I founded a chess club in Fairfax, Virginia. My grandfather taught me how to play chess from the age of eight, and the game has stuck with me ever since. My father’s father, a former Lutheran pastor and professor of literature in Iowa, rooted his family in the corn fields and soybean pastures of the Midwest. But chess to him was a game of universal proportions that extended beyond the middle America he knew so well. 

Chess players have to study an array of openings to win. Popular ones include the Sicilian, the Caro-Kann and the Reti. But there is one opening that stands out to me like none other: the Queen’s Gambit. 

The Queen’s Gambit can only be used against beginner and intermediate players since most advanced players know how to defend it right away. Here’s how it goes: white moves their pawn to d4, black moves their pawn to d5 and then white moves a second pawn to c4. In doing so, white is offering up a pawn that can be captured with no collateral in return. When black accepts the Queen’s Gambit, they capture white’s pawn and automatically edge one point up in the game. 

When really digging into the opening, though, the Queen’s Gambit is a sacrifice that white makes to better their chances down the line. It’s a purposeful sacrifice; an intentional, thought-out one. It’s not a mistake to move that second pawn to d4. It’s a smart offering that allows for better positioning. All sorts of items will fall into place because of the sacrifice: white’s bishop diagonals become more successful and their attack on black’s kingside flank is improved. 

Success, to me, is a lot like the Queen’s Gambit. Yalies are ambitious. Half want to be president of the United States one day and the other half want to either run a private equity firm or be some laureate in physics and math in 20 years. But if you want to accomplish any of those things, you have to play life like you would the Queen’s Gambit. You have to make sacrifices. 

The biggest sacrifice successful people make is misery. Success takes hard work, and much hard work is incredibly, twistedly miserable. 

I got into Yale because I was a track star in high school. Then female, I was training for the women’s indoor two-mile, and my coaches made me do a painful workout: mile repeats. Mile repeats include five or six miles run only one minute apart from each other, and each mile should be run approximately one minute slower than your target mile race time. It was rainy and wet and miserable, and I ran the first repeat in six minutes. The second was at 5:55, then 5:50, 5:50, 5:45 and the last was 5:40. My coaches were yelling down my throat, and I threw up after. But I did at least 30 other workouts in that year that were just as brutal.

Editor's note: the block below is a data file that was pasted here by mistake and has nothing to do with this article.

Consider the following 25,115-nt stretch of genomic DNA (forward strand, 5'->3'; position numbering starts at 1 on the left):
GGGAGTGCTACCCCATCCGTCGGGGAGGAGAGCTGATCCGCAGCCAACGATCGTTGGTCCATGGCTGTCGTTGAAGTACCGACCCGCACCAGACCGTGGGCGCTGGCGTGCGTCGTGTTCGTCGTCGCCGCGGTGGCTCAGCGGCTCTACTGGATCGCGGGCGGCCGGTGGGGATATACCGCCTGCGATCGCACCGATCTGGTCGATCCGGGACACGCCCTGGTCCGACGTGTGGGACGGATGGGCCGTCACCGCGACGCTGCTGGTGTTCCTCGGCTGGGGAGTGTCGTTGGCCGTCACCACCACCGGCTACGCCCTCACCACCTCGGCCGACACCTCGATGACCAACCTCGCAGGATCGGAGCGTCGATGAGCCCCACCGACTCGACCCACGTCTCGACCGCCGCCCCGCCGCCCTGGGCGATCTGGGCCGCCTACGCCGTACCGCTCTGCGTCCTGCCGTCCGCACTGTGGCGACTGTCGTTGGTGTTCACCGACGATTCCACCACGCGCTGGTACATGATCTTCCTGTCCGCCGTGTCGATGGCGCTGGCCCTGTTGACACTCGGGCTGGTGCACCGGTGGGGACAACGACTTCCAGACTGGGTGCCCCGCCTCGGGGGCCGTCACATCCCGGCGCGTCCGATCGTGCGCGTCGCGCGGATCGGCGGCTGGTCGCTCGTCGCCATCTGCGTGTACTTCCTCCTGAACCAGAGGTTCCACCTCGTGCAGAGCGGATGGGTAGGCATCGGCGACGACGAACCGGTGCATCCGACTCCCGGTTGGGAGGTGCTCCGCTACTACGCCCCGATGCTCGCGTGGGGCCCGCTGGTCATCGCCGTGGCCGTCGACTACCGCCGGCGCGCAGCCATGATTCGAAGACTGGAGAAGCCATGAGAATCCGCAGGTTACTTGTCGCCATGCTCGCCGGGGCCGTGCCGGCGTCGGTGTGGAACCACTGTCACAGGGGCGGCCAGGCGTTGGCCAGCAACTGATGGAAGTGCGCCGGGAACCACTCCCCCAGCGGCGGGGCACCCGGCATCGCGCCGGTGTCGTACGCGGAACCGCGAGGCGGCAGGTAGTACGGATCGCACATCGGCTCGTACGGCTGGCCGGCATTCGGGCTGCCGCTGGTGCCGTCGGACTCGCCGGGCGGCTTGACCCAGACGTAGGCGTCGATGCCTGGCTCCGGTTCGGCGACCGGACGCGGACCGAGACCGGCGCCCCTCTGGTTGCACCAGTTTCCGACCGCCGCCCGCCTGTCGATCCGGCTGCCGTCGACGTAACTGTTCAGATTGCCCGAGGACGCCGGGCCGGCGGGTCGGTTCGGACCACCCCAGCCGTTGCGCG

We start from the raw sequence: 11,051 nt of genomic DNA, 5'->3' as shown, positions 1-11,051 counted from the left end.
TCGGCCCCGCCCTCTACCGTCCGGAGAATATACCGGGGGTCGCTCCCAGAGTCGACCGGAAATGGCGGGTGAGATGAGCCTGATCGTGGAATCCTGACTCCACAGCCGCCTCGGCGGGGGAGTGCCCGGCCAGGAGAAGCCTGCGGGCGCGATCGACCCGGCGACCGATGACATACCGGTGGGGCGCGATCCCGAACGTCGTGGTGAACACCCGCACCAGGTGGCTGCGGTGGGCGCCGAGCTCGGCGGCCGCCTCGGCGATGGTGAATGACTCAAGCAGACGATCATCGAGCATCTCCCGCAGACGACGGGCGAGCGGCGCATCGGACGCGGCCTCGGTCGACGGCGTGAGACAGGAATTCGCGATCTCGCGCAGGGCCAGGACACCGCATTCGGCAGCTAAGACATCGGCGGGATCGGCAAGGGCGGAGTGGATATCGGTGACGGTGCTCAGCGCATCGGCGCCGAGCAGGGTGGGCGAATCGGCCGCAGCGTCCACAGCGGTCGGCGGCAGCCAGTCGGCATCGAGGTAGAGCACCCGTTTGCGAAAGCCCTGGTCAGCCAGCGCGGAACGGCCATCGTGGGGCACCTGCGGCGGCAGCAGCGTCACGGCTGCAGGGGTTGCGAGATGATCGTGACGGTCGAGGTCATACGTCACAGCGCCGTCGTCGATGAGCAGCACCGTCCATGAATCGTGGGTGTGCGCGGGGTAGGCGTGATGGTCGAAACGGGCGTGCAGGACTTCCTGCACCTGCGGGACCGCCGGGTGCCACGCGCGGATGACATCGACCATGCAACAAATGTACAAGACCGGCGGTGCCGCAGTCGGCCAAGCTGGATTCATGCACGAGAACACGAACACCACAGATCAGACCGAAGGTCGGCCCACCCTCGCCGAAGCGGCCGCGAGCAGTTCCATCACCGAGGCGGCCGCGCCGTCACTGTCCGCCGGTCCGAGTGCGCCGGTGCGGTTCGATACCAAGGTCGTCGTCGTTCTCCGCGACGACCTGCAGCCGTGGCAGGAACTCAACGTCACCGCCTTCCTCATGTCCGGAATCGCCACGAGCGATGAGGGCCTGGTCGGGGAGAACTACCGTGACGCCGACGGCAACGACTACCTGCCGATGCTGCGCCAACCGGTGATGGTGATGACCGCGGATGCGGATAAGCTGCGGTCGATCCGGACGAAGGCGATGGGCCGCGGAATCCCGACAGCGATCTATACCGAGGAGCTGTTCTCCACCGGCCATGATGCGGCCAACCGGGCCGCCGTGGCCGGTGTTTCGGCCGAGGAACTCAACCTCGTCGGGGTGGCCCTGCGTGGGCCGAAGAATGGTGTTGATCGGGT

Weeks later I clocked a 10:49 two-mile on an indoor track and became the third fastest two-mile runner in the state of Virginia. I graced Yale’s heavenly, Ivy-clad gates because of that time. Here’s the thing: misery — and I mean horrible, grand, sweeping misery — pays off in the long run. Misery is what builds success. Happiness doesn’t. But misery is an emotional sacrifice, just like the Queen’s Gambit. 

Scientists have long studied the dynamic between short-term and long-term rewards. The 1972 Stanford marshmallow experiment showed that children who were able to wait 15 minutes for a second marshmallow without eating the first ended up with higher SAT scores in later years. In 2011, researchers in the British Journal of Psychology found that a subject’s willingness to postpone receiving an immediate reward in exchange for future benefits was closely linked to their “health, wealth, and happiness.” Delayed gratification is so profound and well received that it has seeped into popular culture where self-help gurus like Tony Robbins push its philosophy onto audiences. 

Indeed, sacrificing short term happiness for longer term gains is what makes people successful. 

This might seem intuitively obvious to most readers. But this isn’t apparent in post graduate life: tales of mid-tier managers running amok on strip club benders and stories of bosses succumbing to pyramid schemes abound. 

My addition to the delayed gratification field of academia is that misery – and I mean the pure, unadulterated, uninhibited kind – is actually beneficial over the course of many years and produces ecstatic, happy emotions once done in repeat.

Accomplishments don’t come from happy times or joyful memories. They come from desolate work sessions and strategic planning, just like the kind you find in chess. 

So, next time you think about achieving a goal, remember the Queen’s Gambit. Move your pawn to c4. 

You won’t regret it. 

ISAAC AMEND graduated in 2017 from Timothy Dwight College. He is a transgender man and was featured in National Geographic’s “Gender Revolution” documentary. In his free time, he is a columnist for the Washington Blade. He also serves on the board of the LGBT Democrats of Virginia. Contact him at isaac.amend35@gmail.com.